Can Science See the Marfa Lights?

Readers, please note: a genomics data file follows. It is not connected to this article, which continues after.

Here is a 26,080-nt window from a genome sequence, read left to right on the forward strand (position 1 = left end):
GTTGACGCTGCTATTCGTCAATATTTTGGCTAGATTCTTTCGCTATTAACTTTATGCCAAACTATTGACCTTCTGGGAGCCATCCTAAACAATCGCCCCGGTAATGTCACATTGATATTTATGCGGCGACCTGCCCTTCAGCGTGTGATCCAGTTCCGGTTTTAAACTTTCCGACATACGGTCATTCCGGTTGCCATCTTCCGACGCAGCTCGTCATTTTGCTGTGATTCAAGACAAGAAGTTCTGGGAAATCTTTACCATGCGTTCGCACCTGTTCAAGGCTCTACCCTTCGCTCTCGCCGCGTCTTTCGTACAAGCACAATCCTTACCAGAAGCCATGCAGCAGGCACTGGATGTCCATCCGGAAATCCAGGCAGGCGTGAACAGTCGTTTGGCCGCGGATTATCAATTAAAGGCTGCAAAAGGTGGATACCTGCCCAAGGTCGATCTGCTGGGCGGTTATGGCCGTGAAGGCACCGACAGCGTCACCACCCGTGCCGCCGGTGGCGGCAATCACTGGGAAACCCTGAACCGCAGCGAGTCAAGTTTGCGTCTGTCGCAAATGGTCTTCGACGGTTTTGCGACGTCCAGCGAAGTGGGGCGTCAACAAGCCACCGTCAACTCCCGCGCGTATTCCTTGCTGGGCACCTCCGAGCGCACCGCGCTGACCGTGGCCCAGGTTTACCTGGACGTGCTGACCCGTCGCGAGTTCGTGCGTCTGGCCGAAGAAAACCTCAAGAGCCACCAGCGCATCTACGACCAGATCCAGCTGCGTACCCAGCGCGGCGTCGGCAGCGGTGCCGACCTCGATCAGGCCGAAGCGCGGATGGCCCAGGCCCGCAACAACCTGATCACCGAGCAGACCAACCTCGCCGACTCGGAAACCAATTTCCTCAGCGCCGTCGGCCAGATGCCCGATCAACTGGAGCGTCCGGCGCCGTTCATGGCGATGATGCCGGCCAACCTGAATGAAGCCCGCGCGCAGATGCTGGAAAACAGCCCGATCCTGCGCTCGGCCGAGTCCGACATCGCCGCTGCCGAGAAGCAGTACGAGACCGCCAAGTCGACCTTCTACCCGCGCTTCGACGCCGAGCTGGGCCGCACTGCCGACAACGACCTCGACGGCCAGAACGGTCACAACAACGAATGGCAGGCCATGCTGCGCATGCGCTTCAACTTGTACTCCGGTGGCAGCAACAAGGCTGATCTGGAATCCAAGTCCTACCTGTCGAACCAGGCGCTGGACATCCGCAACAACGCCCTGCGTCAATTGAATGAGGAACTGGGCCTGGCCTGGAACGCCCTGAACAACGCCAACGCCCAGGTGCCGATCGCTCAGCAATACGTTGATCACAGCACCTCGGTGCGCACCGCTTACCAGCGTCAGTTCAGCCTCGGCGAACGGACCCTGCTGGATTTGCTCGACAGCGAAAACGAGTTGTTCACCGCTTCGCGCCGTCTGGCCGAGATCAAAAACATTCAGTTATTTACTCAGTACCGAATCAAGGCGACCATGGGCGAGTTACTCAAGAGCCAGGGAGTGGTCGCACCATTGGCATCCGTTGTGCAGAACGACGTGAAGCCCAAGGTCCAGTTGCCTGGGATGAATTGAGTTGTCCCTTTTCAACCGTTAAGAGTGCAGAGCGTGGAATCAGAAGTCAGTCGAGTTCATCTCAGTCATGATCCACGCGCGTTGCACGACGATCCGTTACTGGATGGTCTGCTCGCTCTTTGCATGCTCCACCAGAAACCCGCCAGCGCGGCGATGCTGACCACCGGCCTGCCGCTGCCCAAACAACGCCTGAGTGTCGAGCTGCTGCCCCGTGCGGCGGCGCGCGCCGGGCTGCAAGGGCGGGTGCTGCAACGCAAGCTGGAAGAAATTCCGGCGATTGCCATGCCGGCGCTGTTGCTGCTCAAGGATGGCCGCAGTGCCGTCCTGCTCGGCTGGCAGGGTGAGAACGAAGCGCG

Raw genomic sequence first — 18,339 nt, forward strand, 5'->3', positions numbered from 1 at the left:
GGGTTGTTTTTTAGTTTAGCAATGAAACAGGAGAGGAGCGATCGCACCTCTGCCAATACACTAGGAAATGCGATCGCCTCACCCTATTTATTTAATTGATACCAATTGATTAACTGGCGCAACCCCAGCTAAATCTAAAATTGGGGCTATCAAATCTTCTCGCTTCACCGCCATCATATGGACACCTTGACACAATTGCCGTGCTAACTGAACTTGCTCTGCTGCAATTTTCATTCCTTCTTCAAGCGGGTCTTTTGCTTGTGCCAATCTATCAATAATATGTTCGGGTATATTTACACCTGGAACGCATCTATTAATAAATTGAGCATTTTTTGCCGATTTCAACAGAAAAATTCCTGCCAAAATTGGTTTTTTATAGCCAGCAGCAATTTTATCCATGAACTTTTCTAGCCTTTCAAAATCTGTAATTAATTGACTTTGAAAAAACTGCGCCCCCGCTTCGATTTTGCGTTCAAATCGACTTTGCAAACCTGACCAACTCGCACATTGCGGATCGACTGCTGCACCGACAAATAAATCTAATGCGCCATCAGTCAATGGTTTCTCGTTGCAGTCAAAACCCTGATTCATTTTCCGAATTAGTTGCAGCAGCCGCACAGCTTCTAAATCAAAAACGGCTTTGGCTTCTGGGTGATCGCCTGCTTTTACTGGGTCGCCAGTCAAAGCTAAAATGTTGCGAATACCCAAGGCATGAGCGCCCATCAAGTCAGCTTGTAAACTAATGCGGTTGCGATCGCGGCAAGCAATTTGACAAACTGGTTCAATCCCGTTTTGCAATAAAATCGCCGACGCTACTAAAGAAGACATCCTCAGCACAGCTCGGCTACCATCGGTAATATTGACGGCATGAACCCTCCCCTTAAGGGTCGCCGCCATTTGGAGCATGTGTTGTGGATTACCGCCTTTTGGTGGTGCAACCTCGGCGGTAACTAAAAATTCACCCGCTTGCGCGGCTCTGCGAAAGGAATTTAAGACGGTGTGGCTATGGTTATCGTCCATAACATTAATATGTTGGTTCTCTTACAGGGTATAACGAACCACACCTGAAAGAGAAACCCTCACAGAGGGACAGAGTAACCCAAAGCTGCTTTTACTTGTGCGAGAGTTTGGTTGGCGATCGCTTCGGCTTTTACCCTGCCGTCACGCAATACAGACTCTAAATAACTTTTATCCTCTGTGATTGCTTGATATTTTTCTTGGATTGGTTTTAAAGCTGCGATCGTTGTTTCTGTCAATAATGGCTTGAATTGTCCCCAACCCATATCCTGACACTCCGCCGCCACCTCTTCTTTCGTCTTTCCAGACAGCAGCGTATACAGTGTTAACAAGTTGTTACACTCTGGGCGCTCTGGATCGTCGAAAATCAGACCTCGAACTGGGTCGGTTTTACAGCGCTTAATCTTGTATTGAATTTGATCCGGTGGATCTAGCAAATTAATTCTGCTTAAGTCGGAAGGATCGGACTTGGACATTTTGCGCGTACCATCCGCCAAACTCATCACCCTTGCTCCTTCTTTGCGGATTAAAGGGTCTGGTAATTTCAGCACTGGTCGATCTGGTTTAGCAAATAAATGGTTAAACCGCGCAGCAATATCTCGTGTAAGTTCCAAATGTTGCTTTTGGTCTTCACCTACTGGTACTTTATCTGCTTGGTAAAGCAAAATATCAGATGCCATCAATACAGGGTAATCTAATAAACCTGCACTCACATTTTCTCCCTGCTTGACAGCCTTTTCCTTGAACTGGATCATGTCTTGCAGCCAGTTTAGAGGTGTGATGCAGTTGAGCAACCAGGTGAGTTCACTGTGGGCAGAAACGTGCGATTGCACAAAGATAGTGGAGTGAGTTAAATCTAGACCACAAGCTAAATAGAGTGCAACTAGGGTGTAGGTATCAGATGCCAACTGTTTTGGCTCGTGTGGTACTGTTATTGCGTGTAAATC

Edson C. Hendricks 2336 Wilbur Avenue San Diego, CA 92109-2357, USA email@example.com 858-273-1194 December 26, 1991